Two bullet train lines now connect southwest to coast
China opened two major high-speed rail lines on Wednesday, linking the country’s less developed southwest with built-up coastal areas.
It also marks Yunnan province’s entry into the nation’s high-speed railway network. The new lines link its capital, Kunming, with Shanghai and Guangzhou.
Twenty-nine of 31 provincial-level regions on the Chinese mainland are now served by high-speed railways, excluding only the Tibet and Ningxia autonomous regions.
The 2,252-kilometer Shanghai-Kunming rail line traverses five provinces — Zhejiang, Jiangxi, Hunan, Guizhou and Yunnan — and cuts rail travel time between the two cities from 34 to 11 hours, according to China Railway Corp, the nation’s rail service provider.
It’s the nation’s longest east-west high-speed railway. Trains run from 300 to 350 kilometers per hour, depending on topography.
The new KunmingGuangzhou line cuts travel time from 16 1/2 hours to 8 hours and 52 minutes, running at 200 to 250 km/h.
A high-speed grid of four north-south lines and four east-west lines is taking shape. In 2008, China set a target to build the grid by 2020. Only two sections have not opened yet, the JinanShijiazhuang and BaojiLanzhou lines.
“The two new high-speed lines and the newly opened transportation hub at Kunming South Railway Station are important basic infrastructure to link with neighboring countries in South Asia and Southeast Asia,” China Railway Corp said in a statement.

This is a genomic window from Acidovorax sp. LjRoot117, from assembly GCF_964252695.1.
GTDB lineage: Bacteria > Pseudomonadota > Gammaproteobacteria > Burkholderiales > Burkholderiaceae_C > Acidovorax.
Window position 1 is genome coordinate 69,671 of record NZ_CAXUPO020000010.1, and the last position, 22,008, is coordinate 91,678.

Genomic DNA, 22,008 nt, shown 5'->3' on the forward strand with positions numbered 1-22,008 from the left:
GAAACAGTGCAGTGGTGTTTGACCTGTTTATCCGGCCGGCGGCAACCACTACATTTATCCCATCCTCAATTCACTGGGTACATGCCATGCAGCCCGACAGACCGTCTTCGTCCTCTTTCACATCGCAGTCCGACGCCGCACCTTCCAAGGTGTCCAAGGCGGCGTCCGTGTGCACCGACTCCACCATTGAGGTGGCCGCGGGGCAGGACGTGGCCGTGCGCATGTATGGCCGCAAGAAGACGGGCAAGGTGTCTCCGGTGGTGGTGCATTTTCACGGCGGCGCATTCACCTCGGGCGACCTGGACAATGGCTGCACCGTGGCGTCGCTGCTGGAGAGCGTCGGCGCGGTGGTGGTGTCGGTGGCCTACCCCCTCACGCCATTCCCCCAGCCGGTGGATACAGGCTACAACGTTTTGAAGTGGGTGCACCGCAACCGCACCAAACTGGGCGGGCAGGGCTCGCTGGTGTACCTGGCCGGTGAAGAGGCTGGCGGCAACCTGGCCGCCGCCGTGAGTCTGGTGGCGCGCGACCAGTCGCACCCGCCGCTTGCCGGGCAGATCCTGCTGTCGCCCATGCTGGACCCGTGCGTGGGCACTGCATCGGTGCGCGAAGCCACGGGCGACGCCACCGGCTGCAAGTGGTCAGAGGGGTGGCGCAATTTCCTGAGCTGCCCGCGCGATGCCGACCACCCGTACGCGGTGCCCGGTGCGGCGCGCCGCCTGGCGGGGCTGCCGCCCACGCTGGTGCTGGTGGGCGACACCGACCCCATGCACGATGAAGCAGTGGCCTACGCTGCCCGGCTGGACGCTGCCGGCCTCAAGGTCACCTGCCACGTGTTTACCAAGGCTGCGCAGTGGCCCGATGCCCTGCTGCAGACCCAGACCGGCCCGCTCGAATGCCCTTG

The system also aims to help eradicate poverty by transforming the high-speed rail industry into an economic driving force.
Peng Wan, a 28-year-old train fan from Kunming, took a day off work on Wednesday to catch the first
bullet train departure from his hometown.
“In the early 1990s, I took a train from Kunming to Guiyang for the first time. It took about 20 hours. The travel time from Kunming to Guiyang has been reduced, to 17 hours and then to 10 hours, and now to only 2 1/2 hours. Guizhou is our neighbor and we can travel back and forth in the same day,” he said.
In July, the National Development and Reform Commission issued an updated national railway development plan envisioning 38,000 km of high-speed railways by the end of 2025, up from more than 20,000 km now.
The current system accounts for 60 percent of the world’s high-speed railroads, according to China Railway Corp.
“We will accelerate the construction of railways in central and western parts of China. We will also boost the expansion of intercity and suburban rail links,” Zhang Dawei, deputy head of the Transport Ministry’s planning department, said in July.
By the end of 2020, plans call for more than 80 percent of mainland cities with a population of at least 1 million to be covered by high-speed railways.